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What Employers Need to Know About Employee Supplemental Benefits

by Jessica Zeiser on March 1, 2017

Recently, Selman & Company acquired Vision Financial Corporation, a firm that specializes in employee voluntary benefits administration. We wanted to take the opportunity to dive a little deeper into the term itself, and explore current trends inside this realm of the insurance industry.

Employees and Employers can benefit from TRICARE Supplement

A Benefit by Any Other Name

In the United States we know this type of job perk by several different names, such as "employee fringe benefits," "voluntary benefits," or "worksite benefits." At Selman & Company, we call this category of business "Employer Supplemental Benefits," which includes many types of programs. No matter how you call it, they share one thing in common: All of these benefits are designed to drive recruitment and retention goals by helping employees’ salaries stretch further. 

According to a 2016 survey conducted by MassMutual[1], the most commonly-offered employee supplemental benefits are listed below, shown with the percentage of responding businesses that offer that benefit:

  • Healthcare (92 percent)
  • Dental (73 percent)
  • Life insurance (72 percent)
  • Vision (60 percent)
  • Short-term disability (52 percent)
  • Long-term disability (51 percent)
  • Accident (32 percent)
  • Employee assistance program (21 percent)
  • Wellness program (20 percent)
  • Critical illness insurance (17 percent)
  • Cancer insurance (16 percent)
  • Long-term-care insurance (13 percent)

However, employers are beginning to expand their offerings with new, innovative types of benefits that respond to the changing needs of the American workforce. These include retail discount plans, health and wellbeing benefits, telemedicine, flexible spending accounts, identity theft, and telecommuting programs. Some even offer pet insurance!

Current Trends

Employee supplemental benefits requirements are becoming more complex. Look at non-traditional family situations, generational differences in the workforce, gender differences, and wage stagnation that puts financial pressures on working families. As American families change, employers are adapting by creating more flexibility in coverage options, and programs that appeal to different demographics. However, financial stress is a real challenge for almost all workers. Employee Benefit News describes how this trend is being addressed by employers:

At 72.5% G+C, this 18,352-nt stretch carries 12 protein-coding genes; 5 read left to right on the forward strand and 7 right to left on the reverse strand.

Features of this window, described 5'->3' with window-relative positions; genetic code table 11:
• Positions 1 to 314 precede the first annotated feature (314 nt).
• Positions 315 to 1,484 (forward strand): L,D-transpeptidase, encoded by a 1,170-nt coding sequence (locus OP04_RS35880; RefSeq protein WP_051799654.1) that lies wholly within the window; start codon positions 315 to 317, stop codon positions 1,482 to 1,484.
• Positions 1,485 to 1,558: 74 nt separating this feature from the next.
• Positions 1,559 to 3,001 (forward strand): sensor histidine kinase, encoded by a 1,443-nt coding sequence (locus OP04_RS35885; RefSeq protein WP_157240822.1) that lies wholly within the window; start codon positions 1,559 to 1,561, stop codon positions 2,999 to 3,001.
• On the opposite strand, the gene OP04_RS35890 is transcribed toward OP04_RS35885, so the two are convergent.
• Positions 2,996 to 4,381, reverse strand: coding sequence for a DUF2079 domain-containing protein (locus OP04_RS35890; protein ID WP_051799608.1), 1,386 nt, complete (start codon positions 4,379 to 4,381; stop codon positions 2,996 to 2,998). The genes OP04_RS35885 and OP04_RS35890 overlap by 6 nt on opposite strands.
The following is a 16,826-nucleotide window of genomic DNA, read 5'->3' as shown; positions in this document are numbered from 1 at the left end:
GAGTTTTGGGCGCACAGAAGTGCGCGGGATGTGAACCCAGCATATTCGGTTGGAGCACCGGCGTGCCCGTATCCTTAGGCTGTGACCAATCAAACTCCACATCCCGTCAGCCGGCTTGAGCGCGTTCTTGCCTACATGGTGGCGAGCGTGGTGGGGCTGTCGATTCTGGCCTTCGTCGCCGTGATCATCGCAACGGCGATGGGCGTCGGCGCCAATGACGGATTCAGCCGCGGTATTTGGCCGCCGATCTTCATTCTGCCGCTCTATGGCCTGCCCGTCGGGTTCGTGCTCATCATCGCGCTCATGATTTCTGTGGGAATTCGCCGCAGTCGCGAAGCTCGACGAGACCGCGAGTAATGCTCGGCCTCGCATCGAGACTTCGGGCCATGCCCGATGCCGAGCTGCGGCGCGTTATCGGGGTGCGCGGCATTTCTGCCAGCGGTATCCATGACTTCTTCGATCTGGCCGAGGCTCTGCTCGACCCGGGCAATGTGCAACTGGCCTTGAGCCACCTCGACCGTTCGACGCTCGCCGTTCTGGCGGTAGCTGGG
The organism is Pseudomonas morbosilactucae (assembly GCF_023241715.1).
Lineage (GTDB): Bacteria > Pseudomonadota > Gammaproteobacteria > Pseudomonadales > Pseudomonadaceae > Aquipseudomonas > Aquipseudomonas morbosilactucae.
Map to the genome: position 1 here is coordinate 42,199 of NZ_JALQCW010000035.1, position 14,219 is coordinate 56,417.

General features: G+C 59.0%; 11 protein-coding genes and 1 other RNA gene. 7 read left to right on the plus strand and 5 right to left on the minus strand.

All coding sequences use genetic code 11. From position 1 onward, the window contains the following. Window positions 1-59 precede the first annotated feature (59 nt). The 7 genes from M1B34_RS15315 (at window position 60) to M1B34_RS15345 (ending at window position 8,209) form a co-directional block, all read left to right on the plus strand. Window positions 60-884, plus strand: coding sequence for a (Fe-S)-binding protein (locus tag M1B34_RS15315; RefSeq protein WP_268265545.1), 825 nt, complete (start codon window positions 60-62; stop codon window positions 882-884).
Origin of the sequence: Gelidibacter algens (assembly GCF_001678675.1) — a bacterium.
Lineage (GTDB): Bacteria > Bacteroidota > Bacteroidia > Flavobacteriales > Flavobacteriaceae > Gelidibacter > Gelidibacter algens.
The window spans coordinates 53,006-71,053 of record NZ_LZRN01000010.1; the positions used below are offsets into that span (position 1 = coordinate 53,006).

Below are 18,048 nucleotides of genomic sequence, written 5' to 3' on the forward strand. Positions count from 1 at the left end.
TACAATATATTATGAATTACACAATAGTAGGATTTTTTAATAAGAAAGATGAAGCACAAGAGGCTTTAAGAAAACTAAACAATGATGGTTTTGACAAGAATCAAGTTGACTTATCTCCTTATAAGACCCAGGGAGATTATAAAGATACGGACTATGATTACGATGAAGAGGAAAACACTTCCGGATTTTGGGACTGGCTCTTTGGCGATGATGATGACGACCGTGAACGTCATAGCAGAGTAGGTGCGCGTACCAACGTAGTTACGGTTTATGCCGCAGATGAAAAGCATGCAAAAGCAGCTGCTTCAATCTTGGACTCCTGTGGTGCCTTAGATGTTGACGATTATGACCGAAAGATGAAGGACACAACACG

“While costs for many consumer goods have decreased, or remained stable, costs for education, child care, and healthcare have soared. Every worker, including millennials, is paying the price. As a result, employers who understand that employee financial stress leads to reduced productivity are embracing financial wellness programs. These programs are expected to proliferate in the coming years and take the form of general financial education, tuition reimbursement programs, debt management, mortgage discounts, and retirement income projection tools, to name a few.”[2]

Also, employees and employers are demanding benefit solutions that encourage DIY planning and online self-service. Once upon a time, voluntary benefits were almost always sold on paper at the employer’s location or via call center. Having only those points of access makes it difficult for employees to exercise choice, enjoy full transparency, and delve into plan details at their leisure.[3] That’s why online access and even mobile phone benefits management will play an increasingly important part in managing employer supplemental benefits in the months to come.

The line between core and expanded benefits has blurred in recent years, too. Radical changes in health insurance plans and regulations have been the primary drivers of this trend, among other factors. For example, employers can round out their offerings by featuring affordable products that cover unexpected illness, accidents, and disability not covered by their high-deductible major medical plan. Case in point: Of the 6,500 employees who enrolled in medical benefits at Amerigas, a propane company, more than a third also chose critical illness or an accident plan.[4] Adding these types of options into the mix (and positioning them in the proper context) provides a means for employees to gain additional peace of mind at a reasonable cost.

Choosing an ESB Partner